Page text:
Despite the messages sent by these 2 attacks, the bombing of a Syrian airbase and an underground base of fighters loyal to the so-called Islamic State (Dacish) did little to change the political dynamics in either country.  Syrian warplanes were using the airbase the day after the US bombed it, because the Tomahawk missiles do not have the capacity to crater a runway.  In fact, photographs of the airbase indicated that only some old concrete hangers had been destroyed.  At $600,000 per Tomahawk missile, one has to ask whether the cost was worth or whether another site more damaging to the al-Asad regime should have been chosen.

In Afghanistan, US and Afghan troops were forbidden to approach the bombed site to gather forensic evidence until 2 days after it occurred.  The reason seems clear – not all of the Dacish fighters had not been killed and cleared from the area.  Indeed, fighting between Afghan and Dacish fighters continued for days after the attack.

On April 21, a small group of Taliban fighters entered an Afghan military base for new recruits, many of whom had never handled a rifle, and killed and wounded 140 soldiers after Friday prayers.  The worst attack on the Afghan military in 16 years led to the resignation of the Defense Minister and the  Army Chief-of-Staff.  Despite the use of the MOAB, Afghanistan seems nowhere near being secure.

In a third area of military policy, Trump has followed the Obama administration’s lead and continued to support Saudi Arabia in its destructive war in Yemen.  Its struggle against Houthi rebels, who are only loosely tied to Iran, is seen as a proxy war for control of the Arabian Peninsula and the Arab/Persian Gulf.

However, the Trump administration has intensified US support for the Saudi monarchy, in effect given it carte blanche to engage in whatever military behavior it sees fit.  The outcome has only been to bring Yemen to the verge of a failed state which will play in to the hands of terrorist groups, especially al-Qacida in the Arabian Peninsula (AQAP).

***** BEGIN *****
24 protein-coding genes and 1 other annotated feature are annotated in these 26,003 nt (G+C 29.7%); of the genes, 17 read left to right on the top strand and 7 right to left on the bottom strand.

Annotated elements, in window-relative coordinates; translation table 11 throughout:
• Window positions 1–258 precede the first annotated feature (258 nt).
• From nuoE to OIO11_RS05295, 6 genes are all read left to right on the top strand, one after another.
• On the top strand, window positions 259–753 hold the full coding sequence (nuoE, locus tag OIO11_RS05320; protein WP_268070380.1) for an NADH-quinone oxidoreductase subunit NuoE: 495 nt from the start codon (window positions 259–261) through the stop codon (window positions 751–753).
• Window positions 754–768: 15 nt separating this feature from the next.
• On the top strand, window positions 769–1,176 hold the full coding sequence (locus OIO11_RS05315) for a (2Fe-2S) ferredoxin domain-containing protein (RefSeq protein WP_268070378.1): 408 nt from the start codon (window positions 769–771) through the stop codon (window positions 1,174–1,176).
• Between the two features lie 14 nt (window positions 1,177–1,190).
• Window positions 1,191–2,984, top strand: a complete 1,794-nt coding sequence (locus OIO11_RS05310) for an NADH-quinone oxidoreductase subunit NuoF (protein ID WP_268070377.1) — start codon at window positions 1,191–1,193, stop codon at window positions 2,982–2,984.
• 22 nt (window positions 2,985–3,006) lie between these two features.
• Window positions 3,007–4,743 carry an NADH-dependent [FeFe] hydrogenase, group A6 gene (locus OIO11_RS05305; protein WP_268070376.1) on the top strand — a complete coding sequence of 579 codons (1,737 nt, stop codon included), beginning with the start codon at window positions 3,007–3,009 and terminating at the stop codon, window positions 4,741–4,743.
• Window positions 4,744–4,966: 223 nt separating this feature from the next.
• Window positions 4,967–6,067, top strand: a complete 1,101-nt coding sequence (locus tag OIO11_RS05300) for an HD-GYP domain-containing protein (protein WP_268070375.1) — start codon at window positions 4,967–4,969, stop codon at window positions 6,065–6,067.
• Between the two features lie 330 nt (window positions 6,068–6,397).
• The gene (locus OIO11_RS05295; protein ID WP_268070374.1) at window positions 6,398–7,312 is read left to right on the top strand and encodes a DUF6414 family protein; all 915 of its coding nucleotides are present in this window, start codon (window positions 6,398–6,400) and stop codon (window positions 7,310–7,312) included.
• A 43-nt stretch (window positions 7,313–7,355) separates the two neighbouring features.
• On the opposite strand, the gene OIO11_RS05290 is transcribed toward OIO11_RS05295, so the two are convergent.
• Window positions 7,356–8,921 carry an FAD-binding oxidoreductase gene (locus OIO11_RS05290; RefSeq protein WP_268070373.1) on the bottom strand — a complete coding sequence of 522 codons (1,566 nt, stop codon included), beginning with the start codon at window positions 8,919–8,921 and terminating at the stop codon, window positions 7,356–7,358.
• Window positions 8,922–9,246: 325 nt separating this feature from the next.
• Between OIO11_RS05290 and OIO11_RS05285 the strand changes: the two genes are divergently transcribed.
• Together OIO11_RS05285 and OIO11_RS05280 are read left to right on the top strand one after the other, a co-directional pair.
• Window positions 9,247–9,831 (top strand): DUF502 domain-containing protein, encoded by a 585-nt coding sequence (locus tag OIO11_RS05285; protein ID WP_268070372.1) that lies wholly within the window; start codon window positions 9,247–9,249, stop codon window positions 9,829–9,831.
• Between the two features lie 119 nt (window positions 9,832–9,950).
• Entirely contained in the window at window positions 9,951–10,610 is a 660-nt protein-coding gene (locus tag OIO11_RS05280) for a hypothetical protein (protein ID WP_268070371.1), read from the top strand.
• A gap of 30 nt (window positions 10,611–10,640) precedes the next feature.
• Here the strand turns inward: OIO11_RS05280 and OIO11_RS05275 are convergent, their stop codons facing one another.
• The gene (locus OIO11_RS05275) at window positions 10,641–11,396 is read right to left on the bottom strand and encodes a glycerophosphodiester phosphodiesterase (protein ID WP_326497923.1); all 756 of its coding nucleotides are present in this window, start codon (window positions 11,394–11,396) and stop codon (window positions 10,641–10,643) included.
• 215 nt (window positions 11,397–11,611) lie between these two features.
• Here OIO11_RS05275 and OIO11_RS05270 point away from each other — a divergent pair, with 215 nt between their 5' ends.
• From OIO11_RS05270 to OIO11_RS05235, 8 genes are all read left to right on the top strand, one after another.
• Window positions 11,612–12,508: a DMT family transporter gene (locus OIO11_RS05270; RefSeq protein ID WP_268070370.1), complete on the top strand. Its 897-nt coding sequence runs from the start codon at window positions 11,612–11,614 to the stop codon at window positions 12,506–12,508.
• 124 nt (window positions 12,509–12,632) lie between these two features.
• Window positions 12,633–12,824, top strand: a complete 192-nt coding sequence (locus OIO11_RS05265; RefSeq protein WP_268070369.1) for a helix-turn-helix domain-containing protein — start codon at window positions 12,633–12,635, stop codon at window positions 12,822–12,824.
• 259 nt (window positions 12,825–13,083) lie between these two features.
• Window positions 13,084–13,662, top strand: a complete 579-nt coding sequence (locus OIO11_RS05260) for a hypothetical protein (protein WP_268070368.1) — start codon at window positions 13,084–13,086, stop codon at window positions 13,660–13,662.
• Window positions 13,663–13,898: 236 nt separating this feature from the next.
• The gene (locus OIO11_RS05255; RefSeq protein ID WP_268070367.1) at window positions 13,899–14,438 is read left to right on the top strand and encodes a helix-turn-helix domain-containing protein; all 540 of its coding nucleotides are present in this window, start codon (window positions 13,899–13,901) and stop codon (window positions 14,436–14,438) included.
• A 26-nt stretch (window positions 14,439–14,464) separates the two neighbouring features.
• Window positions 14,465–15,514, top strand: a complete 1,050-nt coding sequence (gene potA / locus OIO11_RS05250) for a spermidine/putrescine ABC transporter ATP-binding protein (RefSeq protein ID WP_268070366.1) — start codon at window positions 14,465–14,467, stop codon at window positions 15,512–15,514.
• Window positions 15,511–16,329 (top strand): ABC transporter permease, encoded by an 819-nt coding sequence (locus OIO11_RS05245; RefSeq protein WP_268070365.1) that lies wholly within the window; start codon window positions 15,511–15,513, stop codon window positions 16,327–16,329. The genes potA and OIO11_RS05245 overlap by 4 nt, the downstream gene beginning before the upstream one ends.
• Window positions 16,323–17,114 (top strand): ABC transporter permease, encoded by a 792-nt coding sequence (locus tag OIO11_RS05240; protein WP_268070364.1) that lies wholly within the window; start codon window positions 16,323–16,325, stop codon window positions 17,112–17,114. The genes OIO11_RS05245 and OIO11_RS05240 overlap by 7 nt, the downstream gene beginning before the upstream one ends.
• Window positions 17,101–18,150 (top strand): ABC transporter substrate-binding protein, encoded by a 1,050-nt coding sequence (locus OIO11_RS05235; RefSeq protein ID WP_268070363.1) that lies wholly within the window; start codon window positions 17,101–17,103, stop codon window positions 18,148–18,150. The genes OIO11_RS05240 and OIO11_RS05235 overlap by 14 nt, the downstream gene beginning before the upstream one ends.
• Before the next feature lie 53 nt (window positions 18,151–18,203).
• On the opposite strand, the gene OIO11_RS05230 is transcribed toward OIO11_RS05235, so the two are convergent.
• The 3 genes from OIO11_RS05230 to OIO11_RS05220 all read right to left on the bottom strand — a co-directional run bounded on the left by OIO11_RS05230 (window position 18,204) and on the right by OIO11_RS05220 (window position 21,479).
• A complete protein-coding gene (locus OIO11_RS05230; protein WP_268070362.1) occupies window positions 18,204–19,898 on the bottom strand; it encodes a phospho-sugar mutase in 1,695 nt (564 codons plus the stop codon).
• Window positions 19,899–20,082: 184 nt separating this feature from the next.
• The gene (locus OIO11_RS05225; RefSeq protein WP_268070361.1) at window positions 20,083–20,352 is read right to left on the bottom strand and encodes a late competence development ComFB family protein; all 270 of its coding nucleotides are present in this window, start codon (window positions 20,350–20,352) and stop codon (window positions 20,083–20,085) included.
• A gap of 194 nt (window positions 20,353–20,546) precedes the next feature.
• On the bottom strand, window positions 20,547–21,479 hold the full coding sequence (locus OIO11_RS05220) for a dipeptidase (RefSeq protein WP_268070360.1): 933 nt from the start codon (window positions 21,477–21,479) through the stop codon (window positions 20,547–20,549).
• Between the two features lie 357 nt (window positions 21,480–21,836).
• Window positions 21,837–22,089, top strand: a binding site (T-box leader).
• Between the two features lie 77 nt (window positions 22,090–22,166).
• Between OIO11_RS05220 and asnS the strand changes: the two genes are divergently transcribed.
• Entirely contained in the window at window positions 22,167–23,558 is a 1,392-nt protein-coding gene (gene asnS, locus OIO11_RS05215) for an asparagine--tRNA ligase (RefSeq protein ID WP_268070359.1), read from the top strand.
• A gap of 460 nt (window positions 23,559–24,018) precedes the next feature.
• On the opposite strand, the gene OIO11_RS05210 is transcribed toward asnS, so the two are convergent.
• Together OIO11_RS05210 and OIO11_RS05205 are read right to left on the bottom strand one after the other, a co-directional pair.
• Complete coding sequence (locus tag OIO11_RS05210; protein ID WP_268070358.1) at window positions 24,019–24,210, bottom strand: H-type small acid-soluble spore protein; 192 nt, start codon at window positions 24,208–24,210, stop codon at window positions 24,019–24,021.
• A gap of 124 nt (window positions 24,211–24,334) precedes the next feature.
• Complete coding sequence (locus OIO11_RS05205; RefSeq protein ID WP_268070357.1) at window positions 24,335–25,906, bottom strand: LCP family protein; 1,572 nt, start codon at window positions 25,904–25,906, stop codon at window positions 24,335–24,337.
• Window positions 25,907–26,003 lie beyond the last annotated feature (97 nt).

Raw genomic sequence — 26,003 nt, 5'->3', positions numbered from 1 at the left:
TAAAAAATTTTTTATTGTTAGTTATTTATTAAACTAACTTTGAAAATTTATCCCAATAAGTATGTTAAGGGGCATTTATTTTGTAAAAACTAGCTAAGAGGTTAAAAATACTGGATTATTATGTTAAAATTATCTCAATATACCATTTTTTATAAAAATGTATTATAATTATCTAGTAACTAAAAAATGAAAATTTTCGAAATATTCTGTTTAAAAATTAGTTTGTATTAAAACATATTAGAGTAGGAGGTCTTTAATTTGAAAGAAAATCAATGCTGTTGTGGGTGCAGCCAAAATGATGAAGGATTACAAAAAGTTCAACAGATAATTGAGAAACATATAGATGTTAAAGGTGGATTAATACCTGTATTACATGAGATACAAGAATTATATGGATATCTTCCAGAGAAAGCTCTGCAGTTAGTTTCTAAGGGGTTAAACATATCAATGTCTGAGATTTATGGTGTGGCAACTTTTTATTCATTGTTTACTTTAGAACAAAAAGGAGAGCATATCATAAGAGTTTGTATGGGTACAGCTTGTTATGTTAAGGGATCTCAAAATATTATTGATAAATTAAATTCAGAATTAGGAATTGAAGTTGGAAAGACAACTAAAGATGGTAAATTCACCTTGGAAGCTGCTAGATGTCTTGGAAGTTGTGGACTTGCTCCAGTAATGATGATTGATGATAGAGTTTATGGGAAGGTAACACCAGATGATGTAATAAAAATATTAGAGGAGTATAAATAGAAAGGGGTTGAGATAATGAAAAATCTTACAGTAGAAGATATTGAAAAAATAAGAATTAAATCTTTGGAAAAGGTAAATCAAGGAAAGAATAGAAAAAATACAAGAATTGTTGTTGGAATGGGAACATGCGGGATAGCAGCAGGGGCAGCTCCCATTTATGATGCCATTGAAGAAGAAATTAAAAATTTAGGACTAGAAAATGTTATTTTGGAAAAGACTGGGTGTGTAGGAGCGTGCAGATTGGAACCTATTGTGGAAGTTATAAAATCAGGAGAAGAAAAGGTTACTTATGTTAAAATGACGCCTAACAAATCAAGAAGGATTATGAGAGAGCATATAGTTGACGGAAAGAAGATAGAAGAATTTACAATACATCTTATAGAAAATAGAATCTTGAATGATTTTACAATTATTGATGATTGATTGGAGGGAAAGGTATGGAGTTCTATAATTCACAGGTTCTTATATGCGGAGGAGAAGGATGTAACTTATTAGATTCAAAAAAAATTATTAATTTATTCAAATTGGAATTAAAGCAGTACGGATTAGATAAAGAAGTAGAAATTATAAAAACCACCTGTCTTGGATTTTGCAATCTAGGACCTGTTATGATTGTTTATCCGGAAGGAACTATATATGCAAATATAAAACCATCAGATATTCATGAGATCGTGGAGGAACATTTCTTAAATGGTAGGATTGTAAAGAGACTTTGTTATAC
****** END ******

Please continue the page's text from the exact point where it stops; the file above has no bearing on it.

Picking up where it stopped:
Aside from military strikes, Trump has signaled his support for authoritarianism in the MENA region.  Unlike Pope Francis who criticized Egyptian president cAbd al-Fattah al-Sisi for his authoritarian rule during an April 28th meeting during his visit to Egypt, Trump’s meeting with al-Sisi earlier in the month included only parasite for the Egyptian leader.

More recently, Trump was one of the few  world leaders to praise President Recep Tayyip Erdoğan for passing a referendum which would greatly augment the president’s power, eliminate the position of prime minister, give the Turkish president much greater control over the Turkish parliament and judiciary and allow him to remain in office until 2029.  That the referendum was characterized by irregularities and only passed by a small percentage of eligible voters seem also to have been unimportant to Trump.
Trump calls Recep Tayyip Erdoğan to congratulate him on the Referendum victory
While many leaders criticized the referendum process, which included approving without review at least 165,000 votes which had not been certified, the US supported Turkey’s increasingly authoritarian political system.  That many intellectuals, journalists, judges, school teachers, and professionals are in prison on unspecified charges also seemed not to bother President Trump.